|Ca'D'Zan Photo: Ileana Johnson Oct. 2015|
In 1927, John Ringling moved the winter quarters of the Ringling show from Bridgeport, Connecticut, to Sarasota County where it remained for over 60 years. The Ringling Bros. and Barnum & Bailey Circus now rehearses their new show in Tampa.
P.T. Barnum (1810-1891) chose Bridgeport, Connecticut, as his home where he built three mansions, Iranistan, Waldemere, and Marina. Iranistan was modeled after George IV’s Royal Pavilion in Brighton, England, with furniture made expressly for every room. It burned to the ground in 1857 during renovations. Waldemere (1868) was a Victorian-style structure overlooking the Long Island Sound in which he lived for 20 years, surrounded by treasures collected from around the world. He built Marina next to Waldemere three years before his death.
P.T. Barnum built a highly successful circus that grossed $400,000 in its first year and was proclaimed in 1872 “The Greatest Show on Earth.” He partnered in 1888 with James A. Bailey to form the Barnum and Bailey Circus.
Ca'D'Zan courtyard Photo: Ileana Johnson Oct. 2015
This visit was a fascinating incursion into the secrets of the circus of long time ago. There is a starry-eyed child in each of us who loved the circus growing up and remembered with fondness the big top acrobats, elephants, tigers, the daredevils, the tight rope performers, and perhaps clowns. People have fantasized about running away with the circus, to see the world through their lifestyle, and some did.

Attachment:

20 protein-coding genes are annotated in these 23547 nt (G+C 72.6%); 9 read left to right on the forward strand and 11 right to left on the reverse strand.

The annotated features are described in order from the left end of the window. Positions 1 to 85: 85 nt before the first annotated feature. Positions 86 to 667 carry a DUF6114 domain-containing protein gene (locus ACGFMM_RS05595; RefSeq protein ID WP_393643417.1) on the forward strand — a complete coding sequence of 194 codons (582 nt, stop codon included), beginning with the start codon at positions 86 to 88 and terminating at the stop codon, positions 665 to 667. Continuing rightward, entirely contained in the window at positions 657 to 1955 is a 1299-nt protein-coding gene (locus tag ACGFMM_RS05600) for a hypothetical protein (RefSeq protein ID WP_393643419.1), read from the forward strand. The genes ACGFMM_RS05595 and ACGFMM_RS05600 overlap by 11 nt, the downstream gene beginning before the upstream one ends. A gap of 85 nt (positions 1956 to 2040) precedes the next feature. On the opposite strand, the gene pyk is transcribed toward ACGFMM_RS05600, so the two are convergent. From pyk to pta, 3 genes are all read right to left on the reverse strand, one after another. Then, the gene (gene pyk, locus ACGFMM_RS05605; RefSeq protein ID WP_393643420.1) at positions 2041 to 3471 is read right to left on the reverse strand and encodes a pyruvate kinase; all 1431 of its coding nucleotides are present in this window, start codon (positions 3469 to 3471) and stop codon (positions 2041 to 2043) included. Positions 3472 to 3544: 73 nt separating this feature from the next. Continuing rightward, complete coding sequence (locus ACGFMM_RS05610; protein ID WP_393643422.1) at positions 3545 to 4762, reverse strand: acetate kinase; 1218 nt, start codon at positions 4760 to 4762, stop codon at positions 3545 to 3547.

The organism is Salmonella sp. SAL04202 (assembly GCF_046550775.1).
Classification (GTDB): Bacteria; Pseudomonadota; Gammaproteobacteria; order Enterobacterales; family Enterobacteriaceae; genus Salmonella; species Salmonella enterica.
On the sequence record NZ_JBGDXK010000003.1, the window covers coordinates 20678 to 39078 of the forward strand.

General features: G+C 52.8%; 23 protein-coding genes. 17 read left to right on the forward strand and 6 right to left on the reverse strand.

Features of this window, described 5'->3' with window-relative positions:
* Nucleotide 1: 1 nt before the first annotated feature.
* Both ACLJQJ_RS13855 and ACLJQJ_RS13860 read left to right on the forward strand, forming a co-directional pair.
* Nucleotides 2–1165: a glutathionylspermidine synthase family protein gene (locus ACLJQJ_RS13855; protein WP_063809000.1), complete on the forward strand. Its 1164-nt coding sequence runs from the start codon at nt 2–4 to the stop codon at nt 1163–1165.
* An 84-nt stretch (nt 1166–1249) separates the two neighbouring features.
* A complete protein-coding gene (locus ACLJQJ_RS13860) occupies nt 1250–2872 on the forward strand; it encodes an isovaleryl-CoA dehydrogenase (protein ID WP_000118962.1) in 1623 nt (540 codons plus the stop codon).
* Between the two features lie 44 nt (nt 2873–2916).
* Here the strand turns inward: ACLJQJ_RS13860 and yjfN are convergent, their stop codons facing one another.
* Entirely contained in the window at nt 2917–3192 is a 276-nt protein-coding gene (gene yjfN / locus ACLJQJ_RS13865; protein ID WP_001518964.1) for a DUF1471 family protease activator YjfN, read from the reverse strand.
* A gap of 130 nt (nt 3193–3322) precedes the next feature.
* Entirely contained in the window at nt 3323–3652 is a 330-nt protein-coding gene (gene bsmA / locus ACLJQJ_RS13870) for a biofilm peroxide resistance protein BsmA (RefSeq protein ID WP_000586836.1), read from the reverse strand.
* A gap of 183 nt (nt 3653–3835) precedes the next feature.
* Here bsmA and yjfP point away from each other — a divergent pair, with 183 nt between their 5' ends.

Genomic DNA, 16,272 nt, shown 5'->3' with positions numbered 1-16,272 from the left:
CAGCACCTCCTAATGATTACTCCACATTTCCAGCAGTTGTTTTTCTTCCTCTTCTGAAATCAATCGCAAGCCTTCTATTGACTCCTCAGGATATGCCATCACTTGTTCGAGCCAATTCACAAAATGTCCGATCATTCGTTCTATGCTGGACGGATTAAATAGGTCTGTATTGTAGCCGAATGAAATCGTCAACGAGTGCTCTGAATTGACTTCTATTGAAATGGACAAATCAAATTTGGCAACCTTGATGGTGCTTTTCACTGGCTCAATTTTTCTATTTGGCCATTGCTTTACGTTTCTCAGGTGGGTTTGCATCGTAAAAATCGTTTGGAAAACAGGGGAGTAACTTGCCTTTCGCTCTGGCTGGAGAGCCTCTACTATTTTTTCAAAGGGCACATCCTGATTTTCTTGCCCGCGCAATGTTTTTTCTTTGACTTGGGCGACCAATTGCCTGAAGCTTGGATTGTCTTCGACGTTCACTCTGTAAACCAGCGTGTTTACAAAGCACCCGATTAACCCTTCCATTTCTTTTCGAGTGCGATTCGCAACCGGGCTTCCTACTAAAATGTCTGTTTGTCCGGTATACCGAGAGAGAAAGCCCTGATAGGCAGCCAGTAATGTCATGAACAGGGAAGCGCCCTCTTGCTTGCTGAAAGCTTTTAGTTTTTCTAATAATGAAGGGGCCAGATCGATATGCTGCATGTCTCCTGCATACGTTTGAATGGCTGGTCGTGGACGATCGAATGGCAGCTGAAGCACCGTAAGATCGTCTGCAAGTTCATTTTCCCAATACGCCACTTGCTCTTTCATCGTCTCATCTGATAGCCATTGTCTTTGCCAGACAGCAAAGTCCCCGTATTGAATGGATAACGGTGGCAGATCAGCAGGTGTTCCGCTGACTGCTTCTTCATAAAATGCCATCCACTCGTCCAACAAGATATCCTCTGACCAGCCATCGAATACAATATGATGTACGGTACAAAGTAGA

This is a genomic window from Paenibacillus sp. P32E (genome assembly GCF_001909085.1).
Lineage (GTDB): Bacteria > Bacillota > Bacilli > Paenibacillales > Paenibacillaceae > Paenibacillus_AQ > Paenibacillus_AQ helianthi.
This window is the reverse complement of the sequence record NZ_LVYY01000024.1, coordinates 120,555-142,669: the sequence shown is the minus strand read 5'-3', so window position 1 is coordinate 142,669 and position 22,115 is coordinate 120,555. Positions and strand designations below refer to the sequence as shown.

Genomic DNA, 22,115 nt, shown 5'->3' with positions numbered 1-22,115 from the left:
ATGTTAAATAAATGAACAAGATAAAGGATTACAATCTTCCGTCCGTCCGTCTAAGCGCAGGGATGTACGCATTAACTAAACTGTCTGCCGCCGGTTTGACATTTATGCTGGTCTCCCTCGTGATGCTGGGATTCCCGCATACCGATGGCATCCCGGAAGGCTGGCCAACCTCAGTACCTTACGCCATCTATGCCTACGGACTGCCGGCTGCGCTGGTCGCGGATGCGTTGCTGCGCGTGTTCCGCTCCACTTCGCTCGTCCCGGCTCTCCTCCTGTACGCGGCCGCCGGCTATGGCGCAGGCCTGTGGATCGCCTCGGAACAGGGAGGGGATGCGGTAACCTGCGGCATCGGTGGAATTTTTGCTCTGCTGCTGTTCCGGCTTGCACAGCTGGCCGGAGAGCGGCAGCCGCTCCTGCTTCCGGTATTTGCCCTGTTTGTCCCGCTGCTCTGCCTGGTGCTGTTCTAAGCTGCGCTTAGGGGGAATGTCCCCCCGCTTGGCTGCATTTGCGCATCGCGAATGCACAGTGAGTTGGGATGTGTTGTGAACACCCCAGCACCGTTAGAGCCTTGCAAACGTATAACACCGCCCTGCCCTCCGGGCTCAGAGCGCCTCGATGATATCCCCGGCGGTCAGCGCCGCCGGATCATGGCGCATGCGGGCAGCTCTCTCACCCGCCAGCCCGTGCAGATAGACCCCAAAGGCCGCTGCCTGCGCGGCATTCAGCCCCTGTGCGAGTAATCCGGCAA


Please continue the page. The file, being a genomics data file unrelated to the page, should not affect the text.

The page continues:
|Calliope Photo: Ileana Johnson Oct. 2015|
The circus dates back to the period of 2000-1750 B.C. in many cultures, showcasing unusual skills and abilities of the human body. Jugglers appear on the wall of a 4000-year old Egyptian tomb.
Traveling groups and later troubadours brought with them music, poetry, jugglers, news, acrobats, dancing bears, trained dogs, the strange wonders of the world, and exciting shows from outside of their small world.
Country fairs in the 16th century England and the 18th century Commedia dell’Arte in Italy with its Harlequin dressed in multi-colored patched costumes would set the stage for the modern circus (1750-1840).
“In 1768, a retired British cavalry officer, Phillip Astley (1742-1814) joined together feats of horsemanship with acrobatics, balancing, juggling, and comic acts and the modern circus was born.” Astley performed in London at the Royal Amphitheater of the Arts where shows were lit by three great chandeliers with five hundred candles. (Museum Archives)